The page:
Colonel, United States Army
a contemporary press report:
Dr. Robert J. Johnson, 83, a professor of anatomy known for his boundless knowledge and energetic lectures, and a World War II veteran whose passion for history led him to almost every major Civil War battlefield, died Tuesday (December 23, 1998) at his home in Wynnewood, Pennsylvania of a brain tumor.
Dr. Johnson was a professor emeritus of anatomy and surgery at the University of Pennsylvania School of Medicine and had also taught at the University of Washington and West Virginia University.
"At each place, he was a legend," said Dr. Grant Gauger, a former student and colleague and a close friend of Dr. Johnson's. "There seemed to be no limits to his knowledge of any part of the human body."
Dr. Johnson taught not only medical students, but practicing physicians and surgeons, using large, intricately detailed slides to illustrate his subject.
Even when he was ill, Dr. Johnson taught small, tightly focused classes.
"He brought an alertness, a brightness, an energy to the subject I've never experienced anywhere," said Gauger, a neurosurgeon on the faculty of the University of California at San Francisco.
Gauger was studying at the School of Medicine at the University of Washington in Seattle when he met Dr. Johnson.
A student approaching Dr. Johnson in the library with what seemed a simple question might find himself caught up in an hours-long lecture, Gauger said.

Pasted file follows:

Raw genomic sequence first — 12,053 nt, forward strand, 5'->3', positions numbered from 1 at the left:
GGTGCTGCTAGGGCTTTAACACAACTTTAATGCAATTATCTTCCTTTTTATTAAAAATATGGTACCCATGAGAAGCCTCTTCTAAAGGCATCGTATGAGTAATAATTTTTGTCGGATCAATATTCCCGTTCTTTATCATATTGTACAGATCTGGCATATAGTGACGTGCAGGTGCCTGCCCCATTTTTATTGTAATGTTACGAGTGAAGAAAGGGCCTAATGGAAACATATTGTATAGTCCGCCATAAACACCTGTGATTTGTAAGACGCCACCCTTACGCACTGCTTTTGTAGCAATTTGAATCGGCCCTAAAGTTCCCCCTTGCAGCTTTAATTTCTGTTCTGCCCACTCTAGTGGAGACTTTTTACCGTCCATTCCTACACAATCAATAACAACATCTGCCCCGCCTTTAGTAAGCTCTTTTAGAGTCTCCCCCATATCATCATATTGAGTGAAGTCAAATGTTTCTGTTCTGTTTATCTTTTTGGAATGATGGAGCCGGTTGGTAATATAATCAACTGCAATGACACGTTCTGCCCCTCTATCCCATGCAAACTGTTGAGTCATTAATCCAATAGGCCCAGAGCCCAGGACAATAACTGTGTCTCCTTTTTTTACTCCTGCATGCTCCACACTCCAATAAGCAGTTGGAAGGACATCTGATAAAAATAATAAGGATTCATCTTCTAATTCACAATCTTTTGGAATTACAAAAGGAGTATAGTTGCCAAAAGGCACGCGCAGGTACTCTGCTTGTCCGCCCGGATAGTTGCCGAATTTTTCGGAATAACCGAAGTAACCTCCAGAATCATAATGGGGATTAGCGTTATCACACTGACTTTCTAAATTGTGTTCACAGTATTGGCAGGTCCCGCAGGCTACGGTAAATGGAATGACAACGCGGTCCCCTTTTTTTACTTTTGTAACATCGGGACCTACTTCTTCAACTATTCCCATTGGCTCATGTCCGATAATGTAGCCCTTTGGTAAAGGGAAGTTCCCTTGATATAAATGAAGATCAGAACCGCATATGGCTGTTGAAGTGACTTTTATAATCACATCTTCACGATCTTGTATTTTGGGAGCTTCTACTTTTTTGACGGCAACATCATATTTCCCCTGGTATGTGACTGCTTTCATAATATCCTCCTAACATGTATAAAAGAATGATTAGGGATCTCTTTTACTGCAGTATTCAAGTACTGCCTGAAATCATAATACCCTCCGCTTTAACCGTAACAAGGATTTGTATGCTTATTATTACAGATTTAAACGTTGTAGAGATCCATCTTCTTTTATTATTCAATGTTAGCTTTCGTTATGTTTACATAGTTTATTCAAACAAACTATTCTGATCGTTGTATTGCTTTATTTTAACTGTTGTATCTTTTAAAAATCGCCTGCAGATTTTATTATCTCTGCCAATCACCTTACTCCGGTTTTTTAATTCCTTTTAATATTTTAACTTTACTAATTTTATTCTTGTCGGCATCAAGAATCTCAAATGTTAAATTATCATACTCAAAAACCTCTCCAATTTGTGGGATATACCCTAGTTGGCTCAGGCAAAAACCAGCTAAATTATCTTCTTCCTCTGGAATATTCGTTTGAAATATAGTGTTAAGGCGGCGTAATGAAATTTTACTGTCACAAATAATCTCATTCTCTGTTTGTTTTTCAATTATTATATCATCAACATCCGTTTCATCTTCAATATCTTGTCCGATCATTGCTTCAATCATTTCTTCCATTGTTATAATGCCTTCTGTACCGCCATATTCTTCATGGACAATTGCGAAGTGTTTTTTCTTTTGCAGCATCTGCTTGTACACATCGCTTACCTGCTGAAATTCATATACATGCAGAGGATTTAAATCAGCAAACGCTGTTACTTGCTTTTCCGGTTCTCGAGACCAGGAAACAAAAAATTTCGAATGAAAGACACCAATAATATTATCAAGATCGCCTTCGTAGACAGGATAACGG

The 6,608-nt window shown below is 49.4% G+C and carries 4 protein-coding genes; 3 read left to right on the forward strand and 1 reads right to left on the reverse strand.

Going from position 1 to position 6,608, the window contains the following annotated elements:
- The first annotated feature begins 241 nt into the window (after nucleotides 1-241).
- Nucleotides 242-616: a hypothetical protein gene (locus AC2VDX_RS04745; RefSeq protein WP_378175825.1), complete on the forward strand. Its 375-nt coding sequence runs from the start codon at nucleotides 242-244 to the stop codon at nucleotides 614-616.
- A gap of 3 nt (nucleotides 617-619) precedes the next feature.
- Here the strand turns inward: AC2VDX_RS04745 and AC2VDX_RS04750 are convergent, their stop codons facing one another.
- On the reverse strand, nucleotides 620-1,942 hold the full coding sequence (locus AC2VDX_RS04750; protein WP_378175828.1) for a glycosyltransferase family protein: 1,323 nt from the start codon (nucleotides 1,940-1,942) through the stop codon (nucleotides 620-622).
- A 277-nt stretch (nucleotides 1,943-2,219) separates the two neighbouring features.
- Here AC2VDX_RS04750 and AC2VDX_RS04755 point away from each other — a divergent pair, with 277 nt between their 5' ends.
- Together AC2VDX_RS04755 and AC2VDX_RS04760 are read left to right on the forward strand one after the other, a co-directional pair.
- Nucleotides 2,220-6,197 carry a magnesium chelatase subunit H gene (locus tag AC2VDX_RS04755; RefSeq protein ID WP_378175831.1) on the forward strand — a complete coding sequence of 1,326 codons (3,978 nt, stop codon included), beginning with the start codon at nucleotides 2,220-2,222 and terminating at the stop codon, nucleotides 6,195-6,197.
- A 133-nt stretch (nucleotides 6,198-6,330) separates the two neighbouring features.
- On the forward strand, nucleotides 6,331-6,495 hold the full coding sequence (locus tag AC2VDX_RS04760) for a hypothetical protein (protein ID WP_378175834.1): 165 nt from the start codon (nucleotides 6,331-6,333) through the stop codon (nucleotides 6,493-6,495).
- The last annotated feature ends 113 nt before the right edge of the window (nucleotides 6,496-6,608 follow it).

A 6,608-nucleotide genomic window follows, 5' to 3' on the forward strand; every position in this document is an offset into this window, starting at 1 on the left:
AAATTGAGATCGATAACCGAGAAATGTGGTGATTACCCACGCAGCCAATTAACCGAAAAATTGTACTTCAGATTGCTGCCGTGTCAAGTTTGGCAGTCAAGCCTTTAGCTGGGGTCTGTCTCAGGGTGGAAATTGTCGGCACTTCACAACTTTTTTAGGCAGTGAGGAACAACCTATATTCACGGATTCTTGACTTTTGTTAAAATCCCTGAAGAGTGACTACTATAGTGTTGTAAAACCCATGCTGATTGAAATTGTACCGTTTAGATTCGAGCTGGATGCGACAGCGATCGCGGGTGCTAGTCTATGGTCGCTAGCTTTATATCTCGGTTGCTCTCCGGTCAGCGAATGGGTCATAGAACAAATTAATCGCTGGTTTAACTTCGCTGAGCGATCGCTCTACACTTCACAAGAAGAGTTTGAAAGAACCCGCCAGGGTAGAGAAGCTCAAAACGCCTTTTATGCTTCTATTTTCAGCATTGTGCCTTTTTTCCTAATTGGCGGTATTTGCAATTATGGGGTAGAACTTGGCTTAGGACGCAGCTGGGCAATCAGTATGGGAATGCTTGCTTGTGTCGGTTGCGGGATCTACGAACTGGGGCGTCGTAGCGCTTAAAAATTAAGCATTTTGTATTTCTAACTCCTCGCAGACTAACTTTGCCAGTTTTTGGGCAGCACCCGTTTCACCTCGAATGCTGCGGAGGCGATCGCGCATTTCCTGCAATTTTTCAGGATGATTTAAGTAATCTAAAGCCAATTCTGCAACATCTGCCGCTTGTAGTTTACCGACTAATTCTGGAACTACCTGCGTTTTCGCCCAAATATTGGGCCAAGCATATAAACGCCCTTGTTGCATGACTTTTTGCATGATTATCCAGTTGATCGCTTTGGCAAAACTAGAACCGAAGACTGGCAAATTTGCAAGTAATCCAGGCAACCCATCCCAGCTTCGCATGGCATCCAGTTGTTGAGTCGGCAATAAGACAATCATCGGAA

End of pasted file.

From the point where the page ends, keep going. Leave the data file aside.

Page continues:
Dr. Johnson also was oblivious to time when talking about his days as a soldier. He was a battalion surgeon in the 75th Infantry Division and treated men wounded in the bloody Battle of the Bulge. After his active duty, he served in the U.S. Army Reserve, retiring in 1975 with the rank of colonel.
Dr. Johnson left Washington in 1959 and became chairman of anatomy at West Virginia University.
Four years later, he was recruited by the University of Pennsylvania and was made chairman of the Department of Anatomy of the Graduate School of Medicine.
Keeping fit was another of Dr. Johnson's passions, Dorothy Johnson said.
"He loved sports -- tennis and cross-country skiing," she said.
Dorothy Johnson met her husband when he was in medical school at the University of Iowa, from which he graduated in 1943. They have three daughters, Lynn Penn, Patsy Johnson and Nora Johnson, and a grandson, Ethan Penn.
The family will receive friends from 7 to 9
p.m. Tuesday at Stuard Funeral Home, 104 Cricket Ave., Ardmore. Dr. Johnson
will be buried on January 7, 1999 at Arlington National Cemetery,
with full military honors.
Posted: 23 March 1999 Updated: 3 December 2000 Updated: 8 March 2003 Updated: 5 May 2004 Updated: 21 August 2006